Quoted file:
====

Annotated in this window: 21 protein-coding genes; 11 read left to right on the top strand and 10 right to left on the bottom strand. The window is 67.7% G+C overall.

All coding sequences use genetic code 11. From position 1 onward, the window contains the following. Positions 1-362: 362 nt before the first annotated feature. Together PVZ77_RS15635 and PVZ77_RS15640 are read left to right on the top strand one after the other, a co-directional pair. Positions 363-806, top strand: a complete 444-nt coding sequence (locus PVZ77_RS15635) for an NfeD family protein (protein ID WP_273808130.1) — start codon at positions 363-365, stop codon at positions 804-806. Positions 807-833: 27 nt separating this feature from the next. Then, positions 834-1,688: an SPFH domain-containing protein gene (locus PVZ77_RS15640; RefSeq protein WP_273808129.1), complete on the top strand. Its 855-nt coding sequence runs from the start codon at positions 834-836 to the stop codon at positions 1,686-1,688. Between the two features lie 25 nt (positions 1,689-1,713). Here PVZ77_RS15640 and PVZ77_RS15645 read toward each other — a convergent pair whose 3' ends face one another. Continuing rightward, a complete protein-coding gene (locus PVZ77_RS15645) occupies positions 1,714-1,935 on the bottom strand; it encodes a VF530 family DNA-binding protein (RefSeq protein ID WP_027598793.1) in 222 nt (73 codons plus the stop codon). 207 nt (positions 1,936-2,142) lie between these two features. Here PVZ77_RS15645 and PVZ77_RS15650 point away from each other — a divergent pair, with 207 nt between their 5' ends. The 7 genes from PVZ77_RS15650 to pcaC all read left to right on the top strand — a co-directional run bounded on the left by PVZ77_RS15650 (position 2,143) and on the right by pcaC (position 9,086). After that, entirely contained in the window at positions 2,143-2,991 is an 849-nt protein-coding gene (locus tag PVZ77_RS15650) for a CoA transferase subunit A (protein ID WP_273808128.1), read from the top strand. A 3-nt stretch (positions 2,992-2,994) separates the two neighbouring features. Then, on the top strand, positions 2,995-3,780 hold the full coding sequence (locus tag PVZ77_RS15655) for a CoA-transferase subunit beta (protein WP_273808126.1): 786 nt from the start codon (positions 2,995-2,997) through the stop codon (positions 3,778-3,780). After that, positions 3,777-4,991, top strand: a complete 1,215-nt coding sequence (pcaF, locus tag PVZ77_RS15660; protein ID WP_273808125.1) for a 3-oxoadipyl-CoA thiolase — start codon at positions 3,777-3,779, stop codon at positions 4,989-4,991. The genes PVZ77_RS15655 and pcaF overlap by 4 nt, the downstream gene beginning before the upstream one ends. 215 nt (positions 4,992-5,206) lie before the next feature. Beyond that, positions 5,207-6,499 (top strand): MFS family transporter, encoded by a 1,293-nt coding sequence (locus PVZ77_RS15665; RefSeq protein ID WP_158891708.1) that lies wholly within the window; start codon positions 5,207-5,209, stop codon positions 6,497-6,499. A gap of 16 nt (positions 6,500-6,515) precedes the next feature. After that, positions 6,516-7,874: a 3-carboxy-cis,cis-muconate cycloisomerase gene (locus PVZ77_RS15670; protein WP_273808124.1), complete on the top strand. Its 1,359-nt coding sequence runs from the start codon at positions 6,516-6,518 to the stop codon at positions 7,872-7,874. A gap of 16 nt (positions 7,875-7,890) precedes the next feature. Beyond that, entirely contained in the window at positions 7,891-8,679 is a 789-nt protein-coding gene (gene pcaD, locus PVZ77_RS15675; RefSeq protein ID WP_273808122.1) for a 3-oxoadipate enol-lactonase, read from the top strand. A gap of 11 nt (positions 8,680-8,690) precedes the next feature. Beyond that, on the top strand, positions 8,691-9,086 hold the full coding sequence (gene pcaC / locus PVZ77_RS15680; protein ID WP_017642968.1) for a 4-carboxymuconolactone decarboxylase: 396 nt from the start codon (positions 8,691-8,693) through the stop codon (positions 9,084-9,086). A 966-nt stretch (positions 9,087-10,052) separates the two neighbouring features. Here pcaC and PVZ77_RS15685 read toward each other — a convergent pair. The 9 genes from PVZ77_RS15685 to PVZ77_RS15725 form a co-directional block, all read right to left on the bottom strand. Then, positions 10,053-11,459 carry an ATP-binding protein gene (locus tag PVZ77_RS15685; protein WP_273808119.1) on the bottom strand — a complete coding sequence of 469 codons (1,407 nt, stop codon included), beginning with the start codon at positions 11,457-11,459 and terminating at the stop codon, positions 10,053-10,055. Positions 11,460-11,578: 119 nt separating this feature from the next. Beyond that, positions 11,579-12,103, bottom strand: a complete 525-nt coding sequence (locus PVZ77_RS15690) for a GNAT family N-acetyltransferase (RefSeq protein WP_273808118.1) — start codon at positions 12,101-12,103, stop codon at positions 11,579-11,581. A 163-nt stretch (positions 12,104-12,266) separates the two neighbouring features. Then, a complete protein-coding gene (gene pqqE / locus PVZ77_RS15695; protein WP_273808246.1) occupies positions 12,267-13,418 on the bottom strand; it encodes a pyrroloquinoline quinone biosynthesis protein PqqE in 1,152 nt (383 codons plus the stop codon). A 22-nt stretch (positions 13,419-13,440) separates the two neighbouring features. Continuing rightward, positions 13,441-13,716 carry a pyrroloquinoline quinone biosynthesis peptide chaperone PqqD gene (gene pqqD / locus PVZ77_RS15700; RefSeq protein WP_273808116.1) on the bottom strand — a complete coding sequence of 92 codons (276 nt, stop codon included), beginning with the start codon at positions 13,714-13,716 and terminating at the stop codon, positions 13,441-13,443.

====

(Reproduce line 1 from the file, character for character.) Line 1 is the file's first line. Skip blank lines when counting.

Annotated in this window: 21 protein-coding genes; 11 read left to right on the top strand and 10 right to left on the bottom strand. The window is 67.7% G+C overall.